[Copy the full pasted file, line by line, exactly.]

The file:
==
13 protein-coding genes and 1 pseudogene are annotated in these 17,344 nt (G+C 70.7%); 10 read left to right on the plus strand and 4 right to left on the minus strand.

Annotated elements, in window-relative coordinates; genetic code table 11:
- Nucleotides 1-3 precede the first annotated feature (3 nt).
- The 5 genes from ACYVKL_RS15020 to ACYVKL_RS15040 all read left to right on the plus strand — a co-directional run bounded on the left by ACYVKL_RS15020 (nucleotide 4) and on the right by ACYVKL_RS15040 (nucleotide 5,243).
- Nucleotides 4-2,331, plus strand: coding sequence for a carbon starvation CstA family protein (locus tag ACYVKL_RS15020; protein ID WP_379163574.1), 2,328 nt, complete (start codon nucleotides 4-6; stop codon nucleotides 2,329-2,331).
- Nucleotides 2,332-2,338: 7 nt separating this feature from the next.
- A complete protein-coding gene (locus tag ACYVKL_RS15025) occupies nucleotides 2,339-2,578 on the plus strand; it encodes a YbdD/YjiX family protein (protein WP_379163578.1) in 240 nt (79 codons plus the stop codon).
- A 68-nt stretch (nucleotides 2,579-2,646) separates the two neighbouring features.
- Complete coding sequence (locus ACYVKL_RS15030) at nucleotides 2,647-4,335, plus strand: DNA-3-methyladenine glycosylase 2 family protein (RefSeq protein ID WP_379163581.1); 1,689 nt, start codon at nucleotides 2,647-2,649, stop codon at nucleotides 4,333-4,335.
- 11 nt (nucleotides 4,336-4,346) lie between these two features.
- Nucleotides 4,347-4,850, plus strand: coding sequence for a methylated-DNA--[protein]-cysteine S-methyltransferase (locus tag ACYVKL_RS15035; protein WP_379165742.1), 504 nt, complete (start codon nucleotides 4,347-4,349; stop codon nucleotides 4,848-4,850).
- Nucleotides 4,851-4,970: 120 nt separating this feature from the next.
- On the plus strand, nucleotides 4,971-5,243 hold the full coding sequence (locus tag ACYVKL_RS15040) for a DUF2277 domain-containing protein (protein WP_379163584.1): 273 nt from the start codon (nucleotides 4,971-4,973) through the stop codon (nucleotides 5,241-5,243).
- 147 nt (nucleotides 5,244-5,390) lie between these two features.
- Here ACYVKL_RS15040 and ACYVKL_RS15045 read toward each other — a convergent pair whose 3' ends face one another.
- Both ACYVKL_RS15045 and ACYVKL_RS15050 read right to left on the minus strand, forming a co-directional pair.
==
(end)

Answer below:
13 protein-coding genes and 1 pseudogene are annotated in these 17,344 nt (G+C 70.7%); 10 read left to right on the plus strand and 4 right to left on the minus strand.

Annotated elements, in window-relative coordinates; genetic code table 11:
- Nucleotides 1-3 precede the first annotated feature (3 nt).
- The 5 genes from ACYVKL_RS15020 to ACYVKL_RS15040 all read left to right on the plus strand — a co-directional run bounded on the left by ACYVKL_RS15020 (nucleotide 4) and on the right by ACYVKL_RS15040 (nucleotide 5,243).
- Nucleotides 4-2,331, plus strand: coding sequence for a carbon starvation CstA family protein (locus tag ACYVKL_RS15020; protein ID WP_379163574.1), 2,328 nt, complete (start codon nucleotides 4-6; stop codon nucleotides 2,329-2,331).
- Nucleotides 2,332-2,338: 7 nt separating this feature from the next.
- A complete protein-coding gene (locus tag ACYVKL_RS15025) occupies nucleotides 2,339-2,578 on the plus strand; it encodes a YbdD/YjiX family protein (protein WP_379163578.1) in 240 nt (79 codons plus the stop codon).
- A 68-nt stretch (nucleotides 2,579-2,646) separates the two neighbouring features.
- Complete coding sequence (locus ACYVKL_RS15030) at nucleotides 2,647-4,335, plus strand: DNA-3-methyladenine glycosylase 2 family protein (RefSeq protein ID WP_379163581.1); 1,689 nt, start codon at nucleotides 2,647-2,649, stop codon at nucleotides 4,333-4,335.
- 11 nt (nucleotides 4,336-4,346) lie between these two features.
- Nucleotides 4,347-4,850, plus strand: coding sequence for a methylated-DNA--[protein]-cysteine S-methyltransferase (locus tag ACYVKL_RS15035; protein WP_379165742.1), 504 nt, complete (start codon nucleotides 4,347-4,349; stop codon nucleotides 4,848-4,850).
- Nucleotides 4,851-4,970: 120 nt separating this feature from the next.
- On the plus strand, nucleotides 4,971-5,243 hold the full coding sequence (locus tag ACYVKL_RS15040) for a DUF2277 domain-containing protein (protein WP_379163584.1): 273 nt from the start codon (nucleotides 4,971-4,973) through the stop codon (nucleotides 5,241-5,243).
- 147 nt (nucleotides 5,244-5,390) lie between these two features.
- Here ACYVKL_RS15040 and ACYVKL_RS15045 read toward each other — a convergent pair whose 3' ends face one another.
- Both ACYVKL_RS15045 and ACYVKL_RS15050 read right to left on the minus strand, forming a co-directional pair.